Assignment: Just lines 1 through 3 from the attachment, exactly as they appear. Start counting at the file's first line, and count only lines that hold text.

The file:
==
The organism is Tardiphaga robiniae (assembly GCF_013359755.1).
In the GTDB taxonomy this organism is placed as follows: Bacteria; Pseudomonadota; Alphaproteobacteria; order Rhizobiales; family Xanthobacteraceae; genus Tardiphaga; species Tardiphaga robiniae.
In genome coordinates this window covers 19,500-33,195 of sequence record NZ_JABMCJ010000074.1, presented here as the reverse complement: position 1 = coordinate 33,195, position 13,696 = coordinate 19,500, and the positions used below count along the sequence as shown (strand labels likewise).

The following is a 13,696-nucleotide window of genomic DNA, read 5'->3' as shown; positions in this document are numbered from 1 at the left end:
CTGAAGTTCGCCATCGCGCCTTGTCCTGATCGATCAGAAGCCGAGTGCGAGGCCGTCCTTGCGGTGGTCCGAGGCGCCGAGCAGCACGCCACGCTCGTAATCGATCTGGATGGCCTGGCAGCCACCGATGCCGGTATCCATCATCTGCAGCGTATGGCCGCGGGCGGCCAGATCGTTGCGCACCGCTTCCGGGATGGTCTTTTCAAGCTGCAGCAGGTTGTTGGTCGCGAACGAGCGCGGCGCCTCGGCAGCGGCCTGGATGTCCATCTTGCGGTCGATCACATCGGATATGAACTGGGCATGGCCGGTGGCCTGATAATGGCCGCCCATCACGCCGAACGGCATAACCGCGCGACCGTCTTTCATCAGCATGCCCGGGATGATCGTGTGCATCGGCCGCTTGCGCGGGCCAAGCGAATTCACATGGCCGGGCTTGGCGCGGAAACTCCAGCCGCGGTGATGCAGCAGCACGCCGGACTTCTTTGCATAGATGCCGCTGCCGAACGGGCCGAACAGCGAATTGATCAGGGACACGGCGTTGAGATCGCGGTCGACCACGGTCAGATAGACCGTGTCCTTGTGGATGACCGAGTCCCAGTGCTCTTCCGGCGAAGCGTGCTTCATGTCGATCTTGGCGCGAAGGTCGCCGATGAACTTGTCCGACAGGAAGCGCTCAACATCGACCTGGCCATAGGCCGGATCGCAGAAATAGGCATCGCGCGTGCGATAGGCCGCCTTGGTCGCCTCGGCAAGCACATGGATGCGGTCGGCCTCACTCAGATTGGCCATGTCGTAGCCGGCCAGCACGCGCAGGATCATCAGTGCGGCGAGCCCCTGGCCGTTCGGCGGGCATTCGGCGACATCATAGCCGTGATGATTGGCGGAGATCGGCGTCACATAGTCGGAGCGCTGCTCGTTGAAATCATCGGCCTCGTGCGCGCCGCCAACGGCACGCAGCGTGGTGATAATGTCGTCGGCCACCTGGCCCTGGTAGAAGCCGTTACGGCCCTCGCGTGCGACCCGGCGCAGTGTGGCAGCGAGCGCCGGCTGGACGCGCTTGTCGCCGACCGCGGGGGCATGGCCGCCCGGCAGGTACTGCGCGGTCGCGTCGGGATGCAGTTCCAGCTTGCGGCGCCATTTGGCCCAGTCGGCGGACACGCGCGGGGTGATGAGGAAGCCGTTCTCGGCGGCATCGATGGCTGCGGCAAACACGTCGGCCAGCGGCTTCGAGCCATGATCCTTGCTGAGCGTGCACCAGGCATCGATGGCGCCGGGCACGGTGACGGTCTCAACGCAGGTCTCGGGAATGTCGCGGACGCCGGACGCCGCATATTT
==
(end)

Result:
The organism is Tardiphaga robiniae (assembly GCF_013359755.1).
In the GTDB taxonomy this organism is placed as follows: Bacteria; Pseudomonadota; Alphaproteobacteria; order Rhizobiales; family Xanthobacteraceae; genus Tardiphaga; species Tardiphaga robiniae.
In genome coordinates this window covers 19,500-33,195 of sequence record NZ_JABMCJ010000074.1, presented here as the reverse complement: position 1 = coordinate 33,195, position 13,696 = coordinate 19,500, and the positions used below count along the sequence as shown (strand labels likewise).